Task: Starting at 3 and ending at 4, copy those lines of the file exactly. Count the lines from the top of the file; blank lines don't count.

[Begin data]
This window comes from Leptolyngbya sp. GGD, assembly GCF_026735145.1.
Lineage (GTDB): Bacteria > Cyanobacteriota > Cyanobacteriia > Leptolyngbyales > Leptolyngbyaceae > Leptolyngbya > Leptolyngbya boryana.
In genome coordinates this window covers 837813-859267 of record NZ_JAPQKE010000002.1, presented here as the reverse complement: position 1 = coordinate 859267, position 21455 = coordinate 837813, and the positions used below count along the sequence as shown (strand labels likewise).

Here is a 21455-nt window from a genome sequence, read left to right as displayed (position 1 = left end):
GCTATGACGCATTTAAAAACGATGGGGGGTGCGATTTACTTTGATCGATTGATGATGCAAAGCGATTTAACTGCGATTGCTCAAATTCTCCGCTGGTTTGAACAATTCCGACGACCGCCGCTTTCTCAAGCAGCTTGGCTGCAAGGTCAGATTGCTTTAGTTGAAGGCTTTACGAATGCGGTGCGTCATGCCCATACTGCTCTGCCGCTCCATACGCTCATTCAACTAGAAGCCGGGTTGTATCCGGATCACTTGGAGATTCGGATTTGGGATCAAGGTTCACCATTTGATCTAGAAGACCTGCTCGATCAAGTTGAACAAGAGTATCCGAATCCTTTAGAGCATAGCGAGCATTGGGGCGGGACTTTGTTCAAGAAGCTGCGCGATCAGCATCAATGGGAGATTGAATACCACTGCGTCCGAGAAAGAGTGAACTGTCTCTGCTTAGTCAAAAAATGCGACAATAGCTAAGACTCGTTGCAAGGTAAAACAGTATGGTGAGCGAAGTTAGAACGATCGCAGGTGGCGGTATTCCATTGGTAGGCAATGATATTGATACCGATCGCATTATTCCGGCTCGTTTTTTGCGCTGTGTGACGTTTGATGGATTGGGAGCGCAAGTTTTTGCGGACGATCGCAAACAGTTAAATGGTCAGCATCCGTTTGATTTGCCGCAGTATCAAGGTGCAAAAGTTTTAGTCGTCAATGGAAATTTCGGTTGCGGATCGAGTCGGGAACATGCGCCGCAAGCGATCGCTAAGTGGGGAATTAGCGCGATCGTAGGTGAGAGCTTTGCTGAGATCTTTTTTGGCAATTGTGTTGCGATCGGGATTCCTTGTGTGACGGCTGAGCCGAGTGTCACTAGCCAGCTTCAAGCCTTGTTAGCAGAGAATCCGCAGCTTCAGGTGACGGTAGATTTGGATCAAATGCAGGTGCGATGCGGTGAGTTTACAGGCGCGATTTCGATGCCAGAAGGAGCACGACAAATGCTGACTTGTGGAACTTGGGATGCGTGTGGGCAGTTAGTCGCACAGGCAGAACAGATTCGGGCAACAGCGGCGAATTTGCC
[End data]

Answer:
In genome coordinates this window covers 837813-859267 of record NZ_JAPQKE010000002.1, presented here as the reverse complement: position 1 = coordinate 859267, position 21455 = coordinate 837813, and the positions used below count along the sequence as shown (strand labels likewise).

Here is a 21455-nt window from a genome sequence, read left to right as displayed (position 1 = left end):